Recently Samsung came out with the new Galaxy and Edge phones which are advertised as IP68 rated.The mircro USB ports on these phones are completely exposed, yet are still IP68 rated. My question is, how do you achieve a water resistant rating on these ports while still exposing these pins to the potential of a short circuit?

The only thing i can think is that the phone will use some kind of smart circuitry too prevent it going into USB host mode and supplying any voltage when exposed to water. Or prehaps some kind of special nano coating around the charge port?

Figure 1 - Example of waterproof exposed port

  • \$\begingroup\$ Does it behave as a USB host? I thought it was just a USB device. \$\endgroup\$ Commented Apr 9, 2016 at 7:58
  • \$\begingroup\$ Most new android phones use USB OTG which allows it to either act as host or device depending on how the last pin on the USB cable use is configured \$\endgroup\$ Commented Apr 9, 2016 at 8:00
  • \$\begingroup\$ Ok, so would it be possible for a short circuit from any water to prompt the phone to switch to host mode, or does it rely on a correctly wired USB cable? \$\endgroup\$ Commented Apr 9, 2016 at 8:01
  • \$\begingroup\$ Yes, in fact shorting the 5th pin to ground (these pins are right next to each other ) will cause the port to act as USB host and supply 5V and having the potential for a short circuit \$\endgroup\$ Commented Apr 9, 2016 at 8:10
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    \$\begingroup\$ It's likely checking for the ID pin AND changes in D- and D+. Some devices will shut off the power output if it doesn't sense any draw after period of time. It also likely has short circuit detection. \$\endgroup\$
    – Passerby
    Commented Apr 9, 2016 at 8:18

2 Answers 2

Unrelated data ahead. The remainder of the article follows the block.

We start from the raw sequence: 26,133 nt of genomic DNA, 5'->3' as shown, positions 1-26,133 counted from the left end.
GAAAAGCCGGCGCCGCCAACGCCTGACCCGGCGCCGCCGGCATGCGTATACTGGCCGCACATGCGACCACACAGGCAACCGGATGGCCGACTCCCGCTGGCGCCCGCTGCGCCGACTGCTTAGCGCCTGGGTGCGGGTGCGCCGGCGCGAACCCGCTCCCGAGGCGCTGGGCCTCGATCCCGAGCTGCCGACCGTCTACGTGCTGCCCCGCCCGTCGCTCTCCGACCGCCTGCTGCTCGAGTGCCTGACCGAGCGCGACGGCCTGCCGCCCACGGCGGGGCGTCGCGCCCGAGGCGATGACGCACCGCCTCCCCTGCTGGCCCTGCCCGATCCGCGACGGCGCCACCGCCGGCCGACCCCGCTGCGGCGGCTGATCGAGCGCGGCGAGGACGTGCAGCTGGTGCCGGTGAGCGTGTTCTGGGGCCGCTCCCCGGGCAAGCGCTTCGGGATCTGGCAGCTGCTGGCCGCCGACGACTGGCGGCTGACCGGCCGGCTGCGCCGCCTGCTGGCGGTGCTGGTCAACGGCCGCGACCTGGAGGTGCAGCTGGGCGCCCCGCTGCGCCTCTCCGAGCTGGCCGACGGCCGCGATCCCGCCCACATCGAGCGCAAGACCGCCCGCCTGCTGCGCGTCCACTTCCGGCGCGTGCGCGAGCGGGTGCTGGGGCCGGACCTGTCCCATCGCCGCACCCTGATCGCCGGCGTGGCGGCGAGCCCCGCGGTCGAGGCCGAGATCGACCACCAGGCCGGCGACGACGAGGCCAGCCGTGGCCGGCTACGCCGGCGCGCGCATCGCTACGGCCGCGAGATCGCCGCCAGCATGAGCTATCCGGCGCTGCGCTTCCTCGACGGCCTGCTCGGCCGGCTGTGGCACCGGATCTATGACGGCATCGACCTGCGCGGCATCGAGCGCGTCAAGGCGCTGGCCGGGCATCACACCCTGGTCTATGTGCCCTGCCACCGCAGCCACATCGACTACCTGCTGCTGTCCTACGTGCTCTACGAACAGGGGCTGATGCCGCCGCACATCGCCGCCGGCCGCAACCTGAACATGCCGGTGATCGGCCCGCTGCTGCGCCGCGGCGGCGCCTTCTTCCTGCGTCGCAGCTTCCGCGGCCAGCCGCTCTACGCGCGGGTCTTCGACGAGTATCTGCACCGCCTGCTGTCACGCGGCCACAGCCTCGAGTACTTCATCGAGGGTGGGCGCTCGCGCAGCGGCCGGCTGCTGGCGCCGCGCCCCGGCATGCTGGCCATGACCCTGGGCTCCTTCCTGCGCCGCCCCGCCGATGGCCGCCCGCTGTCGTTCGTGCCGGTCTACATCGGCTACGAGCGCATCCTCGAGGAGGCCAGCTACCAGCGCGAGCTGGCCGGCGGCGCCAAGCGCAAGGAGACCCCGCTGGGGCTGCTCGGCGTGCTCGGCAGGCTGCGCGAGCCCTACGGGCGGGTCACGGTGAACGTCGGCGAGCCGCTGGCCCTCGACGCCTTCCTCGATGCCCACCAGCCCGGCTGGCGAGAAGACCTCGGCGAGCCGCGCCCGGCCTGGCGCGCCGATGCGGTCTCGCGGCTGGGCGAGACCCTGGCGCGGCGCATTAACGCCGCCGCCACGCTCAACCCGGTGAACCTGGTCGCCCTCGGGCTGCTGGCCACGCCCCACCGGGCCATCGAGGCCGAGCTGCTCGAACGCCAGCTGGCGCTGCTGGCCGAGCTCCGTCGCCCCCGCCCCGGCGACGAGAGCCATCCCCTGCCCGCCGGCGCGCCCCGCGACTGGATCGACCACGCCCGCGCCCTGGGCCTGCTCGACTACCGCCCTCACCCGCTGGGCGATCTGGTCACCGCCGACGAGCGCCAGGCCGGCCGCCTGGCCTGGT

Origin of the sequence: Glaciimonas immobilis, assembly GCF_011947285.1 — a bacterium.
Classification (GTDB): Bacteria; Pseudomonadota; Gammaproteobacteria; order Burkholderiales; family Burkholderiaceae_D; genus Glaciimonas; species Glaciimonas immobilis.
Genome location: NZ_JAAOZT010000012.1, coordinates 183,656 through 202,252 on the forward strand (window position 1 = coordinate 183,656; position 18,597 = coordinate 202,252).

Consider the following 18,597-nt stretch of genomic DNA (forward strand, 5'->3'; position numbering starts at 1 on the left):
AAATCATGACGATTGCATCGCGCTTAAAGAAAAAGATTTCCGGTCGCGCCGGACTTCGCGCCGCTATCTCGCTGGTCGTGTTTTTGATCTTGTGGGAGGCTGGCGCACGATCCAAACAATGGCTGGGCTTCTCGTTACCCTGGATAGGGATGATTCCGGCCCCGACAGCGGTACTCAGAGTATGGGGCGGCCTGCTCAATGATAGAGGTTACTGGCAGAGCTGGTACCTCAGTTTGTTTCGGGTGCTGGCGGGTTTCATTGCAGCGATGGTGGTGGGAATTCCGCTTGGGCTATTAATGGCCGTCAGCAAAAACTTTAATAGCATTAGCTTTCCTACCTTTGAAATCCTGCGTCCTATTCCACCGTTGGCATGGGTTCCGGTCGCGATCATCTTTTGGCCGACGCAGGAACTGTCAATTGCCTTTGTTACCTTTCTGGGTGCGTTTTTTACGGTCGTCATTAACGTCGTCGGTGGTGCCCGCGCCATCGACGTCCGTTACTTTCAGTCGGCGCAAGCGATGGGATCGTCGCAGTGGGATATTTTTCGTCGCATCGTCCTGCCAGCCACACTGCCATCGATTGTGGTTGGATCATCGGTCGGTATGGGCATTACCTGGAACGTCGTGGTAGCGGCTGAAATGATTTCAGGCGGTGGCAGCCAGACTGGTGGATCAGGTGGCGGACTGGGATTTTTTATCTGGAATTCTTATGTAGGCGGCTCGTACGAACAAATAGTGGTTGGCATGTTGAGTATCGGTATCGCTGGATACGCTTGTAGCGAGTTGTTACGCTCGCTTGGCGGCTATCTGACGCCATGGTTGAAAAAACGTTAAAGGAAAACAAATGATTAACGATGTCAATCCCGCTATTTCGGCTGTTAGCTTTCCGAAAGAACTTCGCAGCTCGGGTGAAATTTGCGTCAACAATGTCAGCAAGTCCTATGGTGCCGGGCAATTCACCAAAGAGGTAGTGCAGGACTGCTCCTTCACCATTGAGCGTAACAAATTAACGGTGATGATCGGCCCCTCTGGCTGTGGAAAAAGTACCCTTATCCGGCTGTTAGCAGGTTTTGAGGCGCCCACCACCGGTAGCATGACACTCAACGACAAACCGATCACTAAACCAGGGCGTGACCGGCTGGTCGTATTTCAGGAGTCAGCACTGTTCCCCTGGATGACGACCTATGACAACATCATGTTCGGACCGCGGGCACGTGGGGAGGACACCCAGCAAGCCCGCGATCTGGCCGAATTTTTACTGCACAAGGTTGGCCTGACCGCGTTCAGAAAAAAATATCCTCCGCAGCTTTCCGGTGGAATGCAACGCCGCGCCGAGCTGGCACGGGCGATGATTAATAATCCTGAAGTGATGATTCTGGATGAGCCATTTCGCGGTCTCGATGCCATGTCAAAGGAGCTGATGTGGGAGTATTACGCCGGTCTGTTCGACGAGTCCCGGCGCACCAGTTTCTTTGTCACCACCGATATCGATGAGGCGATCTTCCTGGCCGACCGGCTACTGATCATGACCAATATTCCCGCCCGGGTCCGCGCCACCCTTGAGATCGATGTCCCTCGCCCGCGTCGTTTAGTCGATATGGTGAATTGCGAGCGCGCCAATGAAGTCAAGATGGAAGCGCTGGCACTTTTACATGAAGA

The new S7 phones with IP68 ratings seem to include a moisture sensor in the usb port. It will prevent charging if it detects any moisture. It's reportedly very sensitive.

Undoubtedly, this is also used to shut off any potential USB-OTG output, if the phone supports full OTG support. Not all phones have OTG, and if those that do, many do not power the port, requiring a y cable and external power. The S7 phones support full OTG, and even have a OTG adapter in the box (for migrating from an old phone. Neat).

Standard techniques like short circuit detection would still apply, and likely enabled by which-ever usb switching IC or PMIC Samsung is using (likely in-house based on my S5 generation device).


According to Cnet, the newest Samsung s7 isint totally waterproof, but is still a big step from Apple's iPhone 6.

It shouldn't be submerged at all (just like other phones), and Samsung technically lied about its waterproof rating, since it should be Ip67 instead of it's advertised IP68.

The phone tries to keep water out of all it's ports with a water sensor which, when it senses water, shuts off that port, for exampke, if you use USB OTG with the phone and it falls into water, it will shut off right away.

Hope that helped!


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